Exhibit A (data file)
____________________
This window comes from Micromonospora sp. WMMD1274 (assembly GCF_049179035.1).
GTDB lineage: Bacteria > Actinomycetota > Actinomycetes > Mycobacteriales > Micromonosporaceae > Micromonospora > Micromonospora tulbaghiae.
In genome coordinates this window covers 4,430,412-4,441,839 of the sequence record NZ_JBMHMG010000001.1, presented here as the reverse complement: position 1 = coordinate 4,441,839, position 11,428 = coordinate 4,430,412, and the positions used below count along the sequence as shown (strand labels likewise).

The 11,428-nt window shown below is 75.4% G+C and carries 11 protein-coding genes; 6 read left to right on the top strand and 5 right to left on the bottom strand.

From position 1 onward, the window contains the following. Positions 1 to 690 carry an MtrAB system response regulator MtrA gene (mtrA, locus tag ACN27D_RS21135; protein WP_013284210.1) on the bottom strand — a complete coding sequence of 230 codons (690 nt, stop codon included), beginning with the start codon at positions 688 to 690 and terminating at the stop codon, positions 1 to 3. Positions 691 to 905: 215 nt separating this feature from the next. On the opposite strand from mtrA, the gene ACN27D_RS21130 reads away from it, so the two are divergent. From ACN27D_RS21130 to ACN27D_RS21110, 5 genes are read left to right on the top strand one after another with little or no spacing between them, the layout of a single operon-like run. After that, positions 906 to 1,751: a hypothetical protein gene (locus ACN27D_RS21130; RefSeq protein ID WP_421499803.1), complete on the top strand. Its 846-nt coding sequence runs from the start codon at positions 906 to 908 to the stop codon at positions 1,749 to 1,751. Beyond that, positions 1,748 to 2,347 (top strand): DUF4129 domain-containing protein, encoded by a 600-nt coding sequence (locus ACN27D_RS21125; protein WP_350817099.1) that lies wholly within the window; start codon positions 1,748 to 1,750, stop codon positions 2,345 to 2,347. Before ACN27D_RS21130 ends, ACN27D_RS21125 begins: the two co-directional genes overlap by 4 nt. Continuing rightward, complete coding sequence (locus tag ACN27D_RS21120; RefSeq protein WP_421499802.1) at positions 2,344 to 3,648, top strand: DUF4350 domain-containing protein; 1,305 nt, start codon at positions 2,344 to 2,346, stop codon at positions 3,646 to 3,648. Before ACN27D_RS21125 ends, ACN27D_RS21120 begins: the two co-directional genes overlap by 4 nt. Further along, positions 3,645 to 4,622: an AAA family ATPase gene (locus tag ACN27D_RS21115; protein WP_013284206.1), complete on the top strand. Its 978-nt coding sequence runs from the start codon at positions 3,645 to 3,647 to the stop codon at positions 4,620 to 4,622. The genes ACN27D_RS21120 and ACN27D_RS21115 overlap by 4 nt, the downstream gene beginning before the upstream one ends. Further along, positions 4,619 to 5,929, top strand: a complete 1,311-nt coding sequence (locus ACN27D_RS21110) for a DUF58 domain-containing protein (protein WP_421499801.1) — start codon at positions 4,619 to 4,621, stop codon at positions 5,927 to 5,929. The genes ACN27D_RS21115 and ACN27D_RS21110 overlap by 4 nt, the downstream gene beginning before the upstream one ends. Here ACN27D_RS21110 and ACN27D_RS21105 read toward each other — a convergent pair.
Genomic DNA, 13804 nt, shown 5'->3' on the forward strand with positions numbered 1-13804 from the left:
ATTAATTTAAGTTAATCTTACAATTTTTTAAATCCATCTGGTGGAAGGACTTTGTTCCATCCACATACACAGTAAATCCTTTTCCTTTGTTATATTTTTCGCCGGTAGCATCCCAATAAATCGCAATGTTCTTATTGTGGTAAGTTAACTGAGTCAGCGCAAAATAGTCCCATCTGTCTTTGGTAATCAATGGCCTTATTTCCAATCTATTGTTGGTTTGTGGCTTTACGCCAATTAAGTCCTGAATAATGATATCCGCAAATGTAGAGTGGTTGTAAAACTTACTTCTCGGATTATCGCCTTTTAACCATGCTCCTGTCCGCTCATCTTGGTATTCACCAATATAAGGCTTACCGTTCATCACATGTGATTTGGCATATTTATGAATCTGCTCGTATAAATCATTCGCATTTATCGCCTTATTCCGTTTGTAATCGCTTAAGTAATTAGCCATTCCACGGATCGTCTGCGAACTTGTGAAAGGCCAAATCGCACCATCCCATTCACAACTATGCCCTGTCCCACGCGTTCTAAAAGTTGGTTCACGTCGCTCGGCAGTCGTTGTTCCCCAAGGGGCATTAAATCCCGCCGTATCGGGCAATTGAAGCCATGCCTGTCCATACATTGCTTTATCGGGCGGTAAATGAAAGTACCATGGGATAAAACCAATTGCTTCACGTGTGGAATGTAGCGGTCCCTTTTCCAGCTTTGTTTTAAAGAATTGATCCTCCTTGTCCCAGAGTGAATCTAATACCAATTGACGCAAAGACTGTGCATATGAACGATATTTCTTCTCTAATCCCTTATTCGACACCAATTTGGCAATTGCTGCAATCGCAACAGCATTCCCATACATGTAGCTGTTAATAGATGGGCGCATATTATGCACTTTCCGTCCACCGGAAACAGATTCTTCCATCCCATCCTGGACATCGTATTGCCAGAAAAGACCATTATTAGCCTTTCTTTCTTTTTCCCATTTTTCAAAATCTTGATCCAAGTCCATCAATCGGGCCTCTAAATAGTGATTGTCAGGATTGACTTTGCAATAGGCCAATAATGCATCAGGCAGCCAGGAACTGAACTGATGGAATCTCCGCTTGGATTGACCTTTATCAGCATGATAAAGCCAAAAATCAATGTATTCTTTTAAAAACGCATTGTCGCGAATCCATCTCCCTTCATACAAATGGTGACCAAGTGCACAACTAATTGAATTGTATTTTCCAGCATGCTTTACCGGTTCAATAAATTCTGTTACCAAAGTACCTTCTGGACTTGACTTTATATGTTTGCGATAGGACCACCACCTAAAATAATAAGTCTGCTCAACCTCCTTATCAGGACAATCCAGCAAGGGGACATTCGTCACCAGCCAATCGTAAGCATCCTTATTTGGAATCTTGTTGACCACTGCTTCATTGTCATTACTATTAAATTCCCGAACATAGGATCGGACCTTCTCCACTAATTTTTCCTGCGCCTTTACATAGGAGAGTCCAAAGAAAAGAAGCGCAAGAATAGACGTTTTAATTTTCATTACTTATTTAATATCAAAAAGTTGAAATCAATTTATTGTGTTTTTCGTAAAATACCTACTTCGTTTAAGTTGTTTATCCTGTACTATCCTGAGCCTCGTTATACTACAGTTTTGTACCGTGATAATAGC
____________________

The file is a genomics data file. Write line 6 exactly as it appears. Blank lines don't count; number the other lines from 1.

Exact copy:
Genomic DNA, 13804 nt, shown 5'->3' on the forward strand with positions numbered 1-13804 from the left: